UK free-to-air satellite TV platform Freesat will be launching the advertising campaign for its new smart TV guide <free time> today (Friday 26th October), under the strapline ‘Satellite TV so good you won’t believe it’s free’.
The new ads will promote the platform’s new features which include a backwards-looking EPG for accessing programmes on catch-up services, recommendations, and enhanced on-demand and recording features.
The campaign comprises two TV commercials, supported by interactive digital advertising, press and experiential marketing across retail and social media. Freesat will also be launching a new online social community for customers.
Both commercials are introduced by new tongue-in-cheek characters, who help illustrate key benefits of <free time> and are intended to reinforce Freesat’s position as a high quality yet free alternative for satellite homes.
The TV adverts were created for Freesat by agency VCCP, and were directed by Tom Tagholm, whose credits include the celebrated “Meet The Superhumans”, Channel Four’s Paralympic Games campaign. Media planning and buying is by MPG.
Will Abbott, Marketing & Communications Director at Freesat said: “We wanted to create a distinctive campaign that would grab attention in a crowded market but also explain the benefits <free time> offers satellite viewers, in a simple and fun way. By showcasing our new guide we wanted to challenge the assumption amongst some pay TV customers, that choosing a free TV service means compromising on a brilliant TV experience.”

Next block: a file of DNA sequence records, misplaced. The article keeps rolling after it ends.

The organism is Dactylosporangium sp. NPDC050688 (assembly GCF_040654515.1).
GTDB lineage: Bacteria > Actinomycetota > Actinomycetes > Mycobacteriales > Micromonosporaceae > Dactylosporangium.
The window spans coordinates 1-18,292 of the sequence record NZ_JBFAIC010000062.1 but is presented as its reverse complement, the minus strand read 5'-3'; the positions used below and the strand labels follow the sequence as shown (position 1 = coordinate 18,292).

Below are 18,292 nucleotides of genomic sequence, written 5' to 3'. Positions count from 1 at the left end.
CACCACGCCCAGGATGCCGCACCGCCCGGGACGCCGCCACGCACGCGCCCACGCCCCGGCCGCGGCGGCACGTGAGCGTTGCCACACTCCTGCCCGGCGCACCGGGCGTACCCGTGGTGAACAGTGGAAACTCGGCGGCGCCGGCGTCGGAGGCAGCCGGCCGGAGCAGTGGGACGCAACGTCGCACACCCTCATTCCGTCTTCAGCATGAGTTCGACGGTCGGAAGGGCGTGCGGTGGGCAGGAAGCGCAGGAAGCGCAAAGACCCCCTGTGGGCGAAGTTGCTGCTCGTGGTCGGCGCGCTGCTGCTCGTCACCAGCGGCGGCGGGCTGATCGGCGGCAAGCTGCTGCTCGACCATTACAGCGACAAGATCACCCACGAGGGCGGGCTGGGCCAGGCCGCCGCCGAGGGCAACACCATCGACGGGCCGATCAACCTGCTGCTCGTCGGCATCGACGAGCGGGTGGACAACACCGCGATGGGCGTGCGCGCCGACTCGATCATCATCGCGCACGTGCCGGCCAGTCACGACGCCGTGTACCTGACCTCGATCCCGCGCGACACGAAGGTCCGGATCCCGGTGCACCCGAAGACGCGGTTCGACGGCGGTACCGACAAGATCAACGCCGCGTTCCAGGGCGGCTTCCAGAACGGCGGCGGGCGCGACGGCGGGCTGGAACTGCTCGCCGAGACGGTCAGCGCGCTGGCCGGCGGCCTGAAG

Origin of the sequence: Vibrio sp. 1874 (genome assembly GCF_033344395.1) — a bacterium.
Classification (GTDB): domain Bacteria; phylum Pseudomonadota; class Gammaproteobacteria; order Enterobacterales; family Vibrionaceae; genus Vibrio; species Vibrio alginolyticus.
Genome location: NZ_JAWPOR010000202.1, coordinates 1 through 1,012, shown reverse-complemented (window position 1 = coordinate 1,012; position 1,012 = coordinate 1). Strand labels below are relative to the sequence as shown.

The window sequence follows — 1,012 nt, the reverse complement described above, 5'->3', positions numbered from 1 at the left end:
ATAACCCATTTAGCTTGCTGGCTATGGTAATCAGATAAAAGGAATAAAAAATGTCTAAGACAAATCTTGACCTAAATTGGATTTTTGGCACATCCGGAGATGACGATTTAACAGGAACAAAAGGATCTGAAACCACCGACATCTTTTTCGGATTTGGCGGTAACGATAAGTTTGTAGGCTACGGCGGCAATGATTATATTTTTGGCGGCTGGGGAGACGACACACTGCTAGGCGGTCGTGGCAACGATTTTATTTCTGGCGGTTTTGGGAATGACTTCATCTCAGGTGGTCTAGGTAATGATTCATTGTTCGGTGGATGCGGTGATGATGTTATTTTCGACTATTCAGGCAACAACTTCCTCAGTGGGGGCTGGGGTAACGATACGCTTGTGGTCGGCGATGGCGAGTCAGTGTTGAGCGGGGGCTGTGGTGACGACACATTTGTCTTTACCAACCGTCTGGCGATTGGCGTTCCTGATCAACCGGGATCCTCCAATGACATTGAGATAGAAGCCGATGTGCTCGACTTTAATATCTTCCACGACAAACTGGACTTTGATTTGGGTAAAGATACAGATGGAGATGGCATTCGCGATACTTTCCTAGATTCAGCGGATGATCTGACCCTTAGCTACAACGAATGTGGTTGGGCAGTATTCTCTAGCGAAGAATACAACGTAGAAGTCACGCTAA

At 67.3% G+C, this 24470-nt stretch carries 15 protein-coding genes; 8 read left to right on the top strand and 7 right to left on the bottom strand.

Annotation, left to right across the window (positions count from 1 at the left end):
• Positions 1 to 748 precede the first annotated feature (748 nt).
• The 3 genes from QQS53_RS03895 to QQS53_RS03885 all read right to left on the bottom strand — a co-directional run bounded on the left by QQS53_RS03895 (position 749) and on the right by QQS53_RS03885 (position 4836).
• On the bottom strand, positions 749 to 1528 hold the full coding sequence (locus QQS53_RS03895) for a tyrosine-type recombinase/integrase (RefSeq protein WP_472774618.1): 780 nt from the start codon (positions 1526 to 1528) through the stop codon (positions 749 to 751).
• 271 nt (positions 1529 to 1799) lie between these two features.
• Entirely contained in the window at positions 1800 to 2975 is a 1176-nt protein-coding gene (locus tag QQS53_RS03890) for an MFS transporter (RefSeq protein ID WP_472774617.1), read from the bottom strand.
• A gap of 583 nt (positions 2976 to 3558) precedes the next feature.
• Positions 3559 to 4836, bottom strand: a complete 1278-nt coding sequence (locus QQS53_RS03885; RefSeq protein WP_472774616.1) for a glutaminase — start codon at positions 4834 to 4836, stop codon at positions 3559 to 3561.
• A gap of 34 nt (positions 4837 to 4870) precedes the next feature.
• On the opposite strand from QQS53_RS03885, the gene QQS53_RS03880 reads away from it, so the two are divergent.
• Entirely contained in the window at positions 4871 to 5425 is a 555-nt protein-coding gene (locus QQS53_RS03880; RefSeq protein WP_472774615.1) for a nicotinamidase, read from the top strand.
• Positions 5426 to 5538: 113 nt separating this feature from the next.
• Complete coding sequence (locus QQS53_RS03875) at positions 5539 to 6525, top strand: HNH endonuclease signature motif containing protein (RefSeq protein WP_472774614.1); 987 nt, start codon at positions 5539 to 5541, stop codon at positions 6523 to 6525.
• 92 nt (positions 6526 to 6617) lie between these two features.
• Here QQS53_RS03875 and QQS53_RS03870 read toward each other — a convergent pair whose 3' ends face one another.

Speaking to IP&TV News last month, Mr. Abbott underlined that a key creed for the new guide’s design team was a desire to help viewers spend more time enjoying TV and less time searching for something to watch.
Nick Thomas, Principal Analyst at Informa Telecoms & Media (publisher of IP&TV News), has observed that this upgrade to Freesat reinforces the view that the connected free-to-air market in the UK (both DTT and DTH) is providing real competition to the nation’s pay-TV providers.
The analyst adds that if Freesat adds paid-for movie services such as Netflix, it will be “parking a small tank on Sky’s lawn”.
Yet Sky has a new weapon in its armoury – its own over-the-top video service ‘Now TV’ (launched earlier this year) – and placing this on the upgraded Freesat platform could prove the most effective way of meeting the new Freesat challenge, says Mr. Thomas.